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So the prof said in class that the proof of this is hard, but we might want to attempt at home. I won't be able to see him again until Wednesday, but I'm guessing there is some hole in my proof, since it didn't take me very long. Tough I can't tell what the problem is.

I hope it's not sloppy to read. I've never written a long proof with the intent of it being read before.


For all integers $ a, b, m $ and $ GCD(a, b) = 1 $, there are infinitely many primes of the form $ am + b $


(Let $a, b, c, n_i $ be integers)

By contradiction, let us assume our theorem to be false.

  1. Then it follows that there exist two integers $ a, b $, where $GCD(a, b) = 1 $, such that, for all $ m $,

    $ \displaystyle \frac{am + b}{c} = n_1 $

    That is, $ c | am + b $.

    For some $ c $ and some $ n_1 $. ( The value of $ c $ and $ n_1 $ changing as the value of $m$ changes.)

  2. Since $a$ and $b$ have no factors in common, it follows that:

    $ \displaystyle \frac{m}{c} + \frac{b}{c} = n_2 $

    (That is, that $ GCD(m, b) > 1 $ in order for Equality 1 to hold, and thus, both are divisible by some $c$.)

  3. But this contradicts (1.) in the following way:

    It is clear that, for some set of primes $ \{ p_{b1}...p_{bk} \} $, $ b = p_{b1} p_{b2} ... c ... p_{bk} $.

    But suppose an $m > b$ such that

    $ m = p_{m1} p_{m2} ... p_{mq}$, and

    $ \{p_{b1}...p_{bk}\} \cap \{p_{m1}...p_{mq}\} = \emptyset $

    For example: $ m = p_{bk+1} $

    Clearly, not all $ m $'s have a common factor with $b$.

  4. From this it follows that there must be at least one integer $ m $ for which $ am + b $ is prime.

  5. Proving there are infinitely many more is possible once this single case is found (this part we did in class, so I won't write it).

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Your first step is incorrect. You didn't negate the quantifiers correctly. – Qiaochu Yuan Sep 16 '11 at 22:02
If there is an am+b that never yields a prime, doesn't it follow that (am+b) are always divisible by some number? (not necessarily the same number) – iDontKnowBetter Sep 16 '11 at 22:05
The negation of the statement isn’t that $am+b$ never yields a prime: it’s that it yields only finitely many primes. This is equivalent to saying that there is some $m_0$ such that $am+b$ is composite for all $m\ge m_0$ (but not necessarily for all $m$). – Brian M. Scott Sep 16 '11 at 22:12
HINT $\: $ not infinite means finite, which generally is not equivalent to zero. – Bill Dubuque Sep 16 '11 at 22:13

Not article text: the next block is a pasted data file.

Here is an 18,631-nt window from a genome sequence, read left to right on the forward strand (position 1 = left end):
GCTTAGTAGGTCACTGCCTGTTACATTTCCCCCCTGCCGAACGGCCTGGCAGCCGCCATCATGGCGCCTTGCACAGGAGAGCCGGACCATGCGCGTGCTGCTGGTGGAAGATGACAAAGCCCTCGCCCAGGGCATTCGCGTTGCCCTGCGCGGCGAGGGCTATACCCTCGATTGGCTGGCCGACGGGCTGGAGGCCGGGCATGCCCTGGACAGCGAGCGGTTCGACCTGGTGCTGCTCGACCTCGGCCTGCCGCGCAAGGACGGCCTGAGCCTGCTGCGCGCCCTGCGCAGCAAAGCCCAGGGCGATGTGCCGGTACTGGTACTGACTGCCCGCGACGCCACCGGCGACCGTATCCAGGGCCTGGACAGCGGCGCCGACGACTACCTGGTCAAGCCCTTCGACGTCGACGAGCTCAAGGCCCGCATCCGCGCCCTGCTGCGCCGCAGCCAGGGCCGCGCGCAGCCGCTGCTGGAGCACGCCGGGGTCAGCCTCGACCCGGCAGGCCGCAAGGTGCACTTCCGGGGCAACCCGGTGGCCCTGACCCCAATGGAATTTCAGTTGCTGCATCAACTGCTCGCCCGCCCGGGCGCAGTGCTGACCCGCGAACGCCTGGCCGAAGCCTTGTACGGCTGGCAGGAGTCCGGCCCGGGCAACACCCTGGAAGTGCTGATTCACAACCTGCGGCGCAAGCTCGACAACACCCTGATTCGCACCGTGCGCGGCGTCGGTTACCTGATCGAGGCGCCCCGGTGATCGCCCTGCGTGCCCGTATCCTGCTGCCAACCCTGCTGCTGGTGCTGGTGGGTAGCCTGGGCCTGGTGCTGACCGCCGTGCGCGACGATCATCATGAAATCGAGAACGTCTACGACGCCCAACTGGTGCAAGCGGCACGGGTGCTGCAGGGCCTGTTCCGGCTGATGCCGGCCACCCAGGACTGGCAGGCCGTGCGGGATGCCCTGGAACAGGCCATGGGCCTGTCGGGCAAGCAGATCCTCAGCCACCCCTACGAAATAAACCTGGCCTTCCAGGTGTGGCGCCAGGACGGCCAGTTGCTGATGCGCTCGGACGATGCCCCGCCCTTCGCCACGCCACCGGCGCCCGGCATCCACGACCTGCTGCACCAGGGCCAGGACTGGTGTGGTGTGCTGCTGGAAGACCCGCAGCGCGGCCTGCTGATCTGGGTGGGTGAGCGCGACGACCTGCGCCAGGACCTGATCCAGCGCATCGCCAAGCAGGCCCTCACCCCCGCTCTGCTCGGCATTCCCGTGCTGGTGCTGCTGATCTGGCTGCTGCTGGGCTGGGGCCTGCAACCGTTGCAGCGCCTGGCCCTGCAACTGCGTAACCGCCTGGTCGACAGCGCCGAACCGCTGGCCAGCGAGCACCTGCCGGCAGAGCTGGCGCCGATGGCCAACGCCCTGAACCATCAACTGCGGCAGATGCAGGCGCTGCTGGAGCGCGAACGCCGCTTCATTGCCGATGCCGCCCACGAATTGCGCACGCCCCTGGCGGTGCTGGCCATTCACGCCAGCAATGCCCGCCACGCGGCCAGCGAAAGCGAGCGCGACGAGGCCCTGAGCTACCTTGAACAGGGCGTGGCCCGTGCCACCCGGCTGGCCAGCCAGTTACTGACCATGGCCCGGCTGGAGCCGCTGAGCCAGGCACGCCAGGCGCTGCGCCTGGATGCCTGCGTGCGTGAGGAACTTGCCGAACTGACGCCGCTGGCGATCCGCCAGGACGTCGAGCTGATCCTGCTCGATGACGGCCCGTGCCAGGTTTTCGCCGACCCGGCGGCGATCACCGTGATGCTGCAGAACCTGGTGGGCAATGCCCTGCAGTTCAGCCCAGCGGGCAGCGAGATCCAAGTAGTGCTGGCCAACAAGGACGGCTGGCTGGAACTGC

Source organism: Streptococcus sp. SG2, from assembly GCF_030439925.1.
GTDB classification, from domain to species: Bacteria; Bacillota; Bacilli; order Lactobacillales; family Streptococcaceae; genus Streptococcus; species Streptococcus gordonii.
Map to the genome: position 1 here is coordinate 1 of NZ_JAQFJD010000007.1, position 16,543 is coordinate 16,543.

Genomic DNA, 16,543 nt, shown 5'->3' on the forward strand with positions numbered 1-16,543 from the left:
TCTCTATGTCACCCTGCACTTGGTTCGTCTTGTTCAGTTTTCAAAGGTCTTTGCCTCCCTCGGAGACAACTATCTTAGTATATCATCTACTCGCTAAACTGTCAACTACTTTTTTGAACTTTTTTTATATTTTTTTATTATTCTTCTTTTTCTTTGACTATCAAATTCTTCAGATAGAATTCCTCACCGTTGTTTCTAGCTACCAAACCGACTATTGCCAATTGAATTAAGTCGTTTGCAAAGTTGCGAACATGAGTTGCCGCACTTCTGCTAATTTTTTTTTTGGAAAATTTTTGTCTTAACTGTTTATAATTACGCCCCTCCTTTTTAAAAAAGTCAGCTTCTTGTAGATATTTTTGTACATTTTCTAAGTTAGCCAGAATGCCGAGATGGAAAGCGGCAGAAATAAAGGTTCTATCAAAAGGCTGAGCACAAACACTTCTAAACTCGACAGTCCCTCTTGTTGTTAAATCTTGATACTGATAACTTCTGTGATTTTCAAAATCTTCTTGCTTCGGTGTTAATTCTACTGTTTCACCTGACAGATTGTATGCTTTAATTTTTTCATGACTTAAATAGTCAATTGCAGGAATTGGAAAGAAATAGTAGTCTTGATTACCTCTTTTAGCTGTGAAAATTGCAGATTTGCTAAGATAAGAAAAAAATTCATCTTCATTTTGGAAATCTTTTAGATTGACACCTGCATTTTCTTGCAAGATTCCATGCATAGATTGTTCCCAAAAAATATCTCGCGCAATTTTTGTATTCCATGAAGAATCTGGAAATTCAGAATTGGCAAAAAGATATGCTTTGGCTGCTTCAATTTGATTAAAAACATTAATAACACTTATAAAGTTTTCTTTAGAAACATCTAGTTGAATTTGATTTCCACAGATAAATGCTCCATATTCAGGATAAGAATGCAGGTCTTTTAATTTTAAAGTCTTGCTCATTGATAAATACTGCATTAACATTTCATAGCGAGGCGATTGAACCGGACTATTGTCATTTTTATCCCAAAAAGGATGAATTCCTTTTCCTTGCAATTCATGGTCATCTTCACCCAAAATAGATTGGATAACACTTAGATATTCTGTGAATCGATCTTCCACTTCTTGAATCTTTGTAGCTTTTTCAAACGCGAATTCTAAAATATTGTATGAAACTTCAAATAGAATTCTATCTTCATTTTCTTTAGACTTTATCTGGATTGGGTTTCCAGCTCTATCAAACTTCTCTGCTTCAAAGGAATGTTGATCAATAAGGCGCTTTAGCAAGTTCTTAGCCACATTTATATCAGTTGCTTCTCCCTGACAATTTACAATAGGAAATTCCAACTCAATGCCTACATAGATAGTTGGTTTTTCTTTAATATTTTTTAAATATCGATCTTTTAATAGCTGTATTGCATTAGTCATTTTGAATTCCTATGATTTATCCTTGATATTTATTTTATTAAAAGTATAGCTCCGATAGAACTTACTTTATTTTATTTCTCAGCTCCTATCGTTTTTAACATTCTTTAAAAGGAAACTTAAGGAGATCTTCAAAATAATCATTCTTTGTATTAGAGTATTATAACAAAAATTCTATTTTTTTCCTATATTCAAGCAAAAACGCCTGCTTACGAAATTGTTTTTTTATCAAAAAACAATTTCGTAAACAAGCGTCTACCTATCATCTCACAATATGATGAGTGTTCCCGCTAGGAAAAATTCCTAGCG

For all integers $a$, $b$, $m$ and $GCD(a, b) = 1$, there are infinitely many primes of the form $am + b$. Is this written correctly? Shouldn't it read: There are infinitely many primes $p$ such that there exist $a$, $b$, $m$ for which $GCD(a, b) = 1$ and $p = am + b$. – Giorgio Sep 17 '11 at 1:01
up vote 4 down vote accepted

Qiaochu’s answer addresses the problem with your first step. The problem with the second step can be seen from a simple example. If $a=2$, $b=3$, and $m=11$, then $a$ and $b$ are relatively prime, $am+b= 2\cdot 11 + 3 = 25 = 5^2$ is composite, and yet $m$ and $b$ have no common factor greater than $1$: they are relatively prime. It’s true that if $am+b$ is composite, it must have a non-trivial factor $c$, and it’s also true that $c$ cannot divide both $a$ and $b$, but as my example shows, it needn’t divide either of $a$ and $b$: it can come out of thin air, so to speak, as $5$ did in the example.

It’s good to bear in mind that the sum of two integers can have factors that are completely unrelated to any factors of the original integers.

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ouch. this is bad to have overlooked :S Thanks – iDontKnowBetter Sep 16 '11 at 22:26

The theorem you want to prove is

For all positive integers $a, b$ such that $\gcd(a, b) = 1$, there exist infinitely many $m$ such that $am + b$ is prime.

If you want to proceed by contradiction, the negation of this statement is

There exist positive integers $a, b$ such that $\gcd(a, b) = 1$ and such that, for all but finitely many $m$, the number $am + b$ is composite.

Can you see how this is not equivalent to what you wrote?

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If I then also show that, if there exists one case such that am+b is prime, then there exist infinitely many, would that resolve this issue? Thanks. – iDontKnowBetter Sep 16 '11 at 22:29
@fakaff: well, that's a reasonably well-known reduction. But that's not the mistake I'm pointing out. – Qiaochu Yuan Sep 16 '11 at 22:50
Got it. I was asking as an aside; of trying it that way instead of by contradiction because I want to try again in a better way. Overlooking my mistake in step 2 I feel kinda dumb haha – iDontKnowBetter Sep 16 '11 at 23:12

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